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The task is taken from leetcode

In a array A of size 2N, there are N+1 unique elements, and exactly one of these elements is repeated N times.

Return the element repeated N times.

Example 1:

Input: [1,2,3,3] Output: 3

Example 2:

Input: [2,1,2,5,3,2] Output: 2

Example 3:

Input: [5,1,5,2,5,3,5,4] Output: 5

Note:

4 <= A.length <= 10000 0 <= A[i] < 10000 A.length is even

My solution

var repeatedNTimes = function(A) {
    const set = new Set();
    for (const n of A) {
        if (set.has(n)) { return n; }
        set.add(n);
    }
};

I didn't do much with the information size 2N, there are N+1 unique elements, and exactly one of these elements is repeated N times. I think these information is not needed to solve the problem efficiently. I also wonder whether there is a bitwise or purely math based solution to the task.

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  • \$\begingroup\$ Your solution is optimal.All that could be improved is the hashing of each item, In JS you can not write low level and thus improve the hashing (with exception of webAsm (if you consider it JS) but that is still very immature and would only give advantage for very large data sets) \$\endgroup\$ – Blindman67 Apr 22 '19 at 15:02
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In the worst case (the repeated element occupies the second half of the array), the set will accommodate all N non-repeated elements, therefore the space complexity of the solution is \$O(N)\$.

Your intuition is correct; the solution doesn't use the important information. It is used to find out how far apart the repeated elements are. If a distance between them is at least \$d\$, the array would be at least \$d\cdot(N-1) + 1\$ long. Since we know that it is \$2N\$ long, we can conclude that \$d \le \dfrac{2N-1}{N-1}\$, which is effectively 2 for N > 2. It is enough to compare each a[i] with a[i+1] and a[i+2]. The space complexity is now constant.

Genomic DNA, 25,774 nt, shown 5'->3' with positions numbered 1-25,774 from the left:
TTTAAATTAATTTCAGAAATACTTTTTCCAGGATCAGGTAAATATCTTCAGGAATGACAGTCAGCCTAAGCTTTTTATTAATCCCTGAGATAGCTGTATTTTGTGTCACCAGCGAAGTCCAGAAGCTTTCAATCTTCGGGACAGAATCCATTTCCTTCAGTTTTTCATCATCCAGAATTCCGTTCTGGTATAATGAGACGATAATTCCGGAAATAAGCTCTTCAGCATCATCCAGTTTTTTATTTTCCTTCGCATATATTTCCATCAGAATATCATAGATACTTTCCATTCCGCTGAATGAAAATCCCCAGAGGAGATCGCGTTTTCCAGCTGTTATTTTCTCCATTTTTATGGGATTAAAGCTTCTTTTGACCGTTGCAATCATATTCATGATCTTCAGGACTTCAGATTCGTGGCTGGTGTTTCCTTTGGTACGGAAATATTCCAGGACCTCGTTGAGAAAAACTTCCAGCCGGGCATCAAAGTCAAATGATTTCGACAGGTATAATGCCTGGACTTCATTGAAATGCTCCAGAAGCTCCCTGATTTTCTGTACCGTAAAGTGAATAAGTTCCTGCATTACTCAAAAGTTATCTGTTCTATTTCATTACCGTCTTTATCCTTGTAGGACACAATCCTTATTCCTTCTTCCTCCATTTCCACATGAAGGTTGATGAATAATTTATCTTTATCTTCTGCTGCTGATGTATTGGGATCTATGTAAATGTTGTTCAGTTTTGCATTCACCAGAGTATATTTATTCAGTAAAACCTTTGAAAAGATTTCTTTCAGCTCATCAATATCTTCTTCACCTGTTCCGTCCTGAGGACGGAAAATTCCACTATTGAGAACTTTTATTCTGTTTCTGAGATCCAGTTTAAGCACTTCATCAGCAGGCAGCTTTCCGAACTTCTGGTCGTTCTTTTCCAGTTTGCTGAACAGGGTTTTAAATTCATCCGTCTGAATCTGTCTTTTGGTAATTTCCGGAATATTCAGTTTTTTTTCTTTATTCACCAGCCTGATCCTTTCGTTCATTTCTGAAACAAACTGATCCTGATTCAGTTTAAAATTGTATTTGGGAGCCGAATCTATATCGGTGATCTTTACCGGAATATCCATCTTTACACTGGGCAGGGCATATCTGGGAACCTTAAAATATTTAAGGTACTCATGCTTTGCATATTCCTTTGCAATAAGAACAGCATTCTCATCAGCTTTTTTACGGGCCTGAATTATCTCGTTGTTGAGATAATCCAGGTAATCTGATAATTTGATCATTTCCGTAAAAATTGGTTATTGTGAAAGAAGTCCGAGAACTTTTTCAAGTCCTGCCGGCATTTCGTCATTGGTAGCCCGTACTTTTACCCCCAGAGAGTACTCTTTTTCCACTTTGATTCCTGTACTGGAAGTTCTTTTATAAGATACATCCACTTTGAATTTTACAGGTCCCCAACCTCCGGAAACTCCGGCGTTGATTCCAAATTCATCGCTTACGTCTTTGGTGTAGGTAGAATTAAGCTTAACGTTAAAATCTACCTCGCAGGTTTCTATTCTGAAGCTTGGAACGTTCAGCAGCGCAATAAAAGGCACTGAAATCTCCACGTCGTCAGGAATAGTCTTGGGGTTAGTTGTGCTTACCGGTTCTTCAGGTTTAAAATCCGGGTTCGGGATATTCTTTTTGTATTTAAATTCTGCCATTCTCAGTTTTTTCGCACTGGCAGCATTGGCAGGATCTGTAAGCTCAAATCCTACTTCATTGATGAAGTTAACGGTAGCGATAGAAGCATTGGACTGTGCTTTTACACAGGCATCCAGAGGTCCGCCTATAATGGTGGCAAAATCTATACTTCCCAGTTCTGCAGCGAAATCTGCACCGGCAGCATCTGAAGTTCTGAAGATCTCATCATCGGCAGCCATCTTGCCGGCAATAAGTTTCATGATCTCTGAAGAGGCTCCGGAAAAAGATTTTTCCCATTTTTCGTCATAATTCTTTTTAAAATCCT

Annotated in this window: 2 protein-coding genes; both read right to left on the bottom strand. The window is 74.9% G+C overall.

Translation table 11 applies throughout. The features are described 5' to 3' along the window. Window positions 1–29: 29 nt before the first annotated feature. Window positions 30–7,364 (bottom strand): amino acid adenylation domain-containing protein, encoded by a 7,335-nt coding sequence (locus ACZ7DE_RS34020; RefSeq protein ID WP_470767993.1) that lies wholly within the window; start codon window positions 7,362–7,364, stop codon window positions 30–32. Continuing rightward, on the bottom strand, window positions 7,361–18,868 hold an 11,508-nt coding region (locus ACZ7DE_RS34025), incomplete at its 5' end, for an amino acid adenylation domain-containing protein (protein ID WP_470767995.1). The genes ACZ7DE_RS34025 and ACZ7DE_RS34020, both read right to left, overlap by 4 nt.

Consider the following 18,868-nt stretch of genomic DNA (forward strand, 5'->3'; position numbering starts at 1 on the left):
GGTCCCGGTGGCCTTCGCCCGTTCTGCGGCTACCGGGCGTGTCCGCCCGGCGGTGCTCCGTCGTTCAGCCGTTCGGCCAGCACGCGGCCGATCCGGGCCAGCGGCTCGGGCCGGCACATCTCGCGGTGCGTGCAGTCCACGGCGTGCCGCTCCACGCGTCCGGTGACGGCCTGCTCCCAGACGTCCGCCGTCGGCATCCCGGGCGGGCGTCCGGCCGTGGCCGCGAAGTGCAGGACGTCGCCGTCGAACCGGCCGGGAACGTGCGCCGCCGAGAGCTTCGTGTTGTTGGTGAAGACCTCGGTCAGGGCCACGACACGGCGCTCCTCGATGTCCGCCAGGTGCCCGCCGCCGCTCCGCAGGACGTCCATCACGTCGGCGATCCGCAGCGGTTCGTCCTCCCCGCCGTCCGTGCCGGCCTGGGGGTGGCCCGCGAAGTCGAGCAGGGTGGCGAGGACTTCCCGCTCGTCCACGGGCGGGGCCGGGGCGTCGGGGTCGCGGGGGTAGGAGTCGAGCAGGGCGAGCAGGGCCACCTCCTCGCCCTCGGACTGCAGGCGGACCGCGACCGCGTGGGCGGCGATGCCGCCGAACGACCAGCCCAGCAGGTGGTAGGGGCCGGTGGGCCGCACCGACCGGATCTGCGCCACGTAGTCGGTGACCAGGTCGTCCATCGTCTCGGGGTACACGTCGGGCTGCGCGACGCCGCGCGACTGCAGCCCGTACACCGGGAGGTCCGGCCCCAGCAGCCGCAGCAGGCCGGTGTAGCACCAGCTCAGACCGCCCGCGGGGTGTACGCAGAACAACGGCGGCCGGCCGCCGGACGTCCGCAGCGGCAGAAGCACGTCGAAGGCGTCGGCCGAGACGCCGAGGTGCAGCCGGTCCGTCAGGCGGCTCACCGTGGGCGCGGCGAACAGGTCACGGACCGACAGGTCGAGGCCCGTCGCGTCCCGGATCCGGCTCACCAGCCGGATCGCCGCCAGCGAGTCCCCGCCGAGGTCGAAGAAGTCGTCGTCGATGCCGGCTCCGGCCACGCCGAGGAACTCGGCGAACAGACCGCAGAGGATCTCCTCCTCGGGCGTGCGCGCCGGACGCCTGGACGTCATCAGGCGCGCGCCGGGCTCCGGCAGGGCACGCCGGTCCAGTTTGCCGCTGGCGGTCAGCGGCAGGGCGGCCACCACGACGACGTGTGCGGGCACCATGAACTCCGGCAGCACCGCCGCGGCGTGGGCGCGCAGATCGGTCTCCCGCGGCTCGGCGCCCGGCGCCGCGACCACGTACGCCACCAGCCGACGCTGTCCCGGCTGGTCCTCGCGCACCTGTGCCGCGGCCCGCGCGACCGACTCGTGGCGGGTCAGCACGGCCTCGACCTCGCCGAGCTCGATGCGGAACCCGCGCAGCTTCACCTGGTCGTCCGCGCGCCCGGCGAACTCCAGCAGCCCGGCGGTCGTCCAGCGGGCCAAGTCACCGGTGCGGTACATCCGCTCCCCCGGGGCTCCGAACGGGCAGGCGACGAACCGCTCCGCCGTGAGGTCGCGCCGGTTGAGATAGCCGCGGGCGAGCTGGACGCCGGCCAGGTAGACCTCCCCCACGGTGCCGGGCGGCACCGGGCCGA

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    \$\begingroup\$ Beware that there is one exception to this, when the length of an array is 4, and both repeating elements are on the edges like this: [3, 1, 2, 3], then the distance is 3. In all other cases (array length even & 6+), the maximum distance is indeed 2. So it makes sense to check for if len(arr) == 4 && arr[0] == arr[3] { return arr[0] } first before the for loop, and only then proceed in checking for arr[i] == arr[i+1] || arr[i] == arr[i+2] \$\endgroup\$ – IvanD Nov 3 '20 at 19:19
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I see in revision 3 that the else keyword and block was replaced by the single line that was in the block. That is a good simplification. Some developers aim to avoid the else keyword with techniques like returning early (like this code) and other similar techniques.


The function declaration uses the var keyword. Unless the scope needs to be broader or it needs to be re-assigned, const could have been used.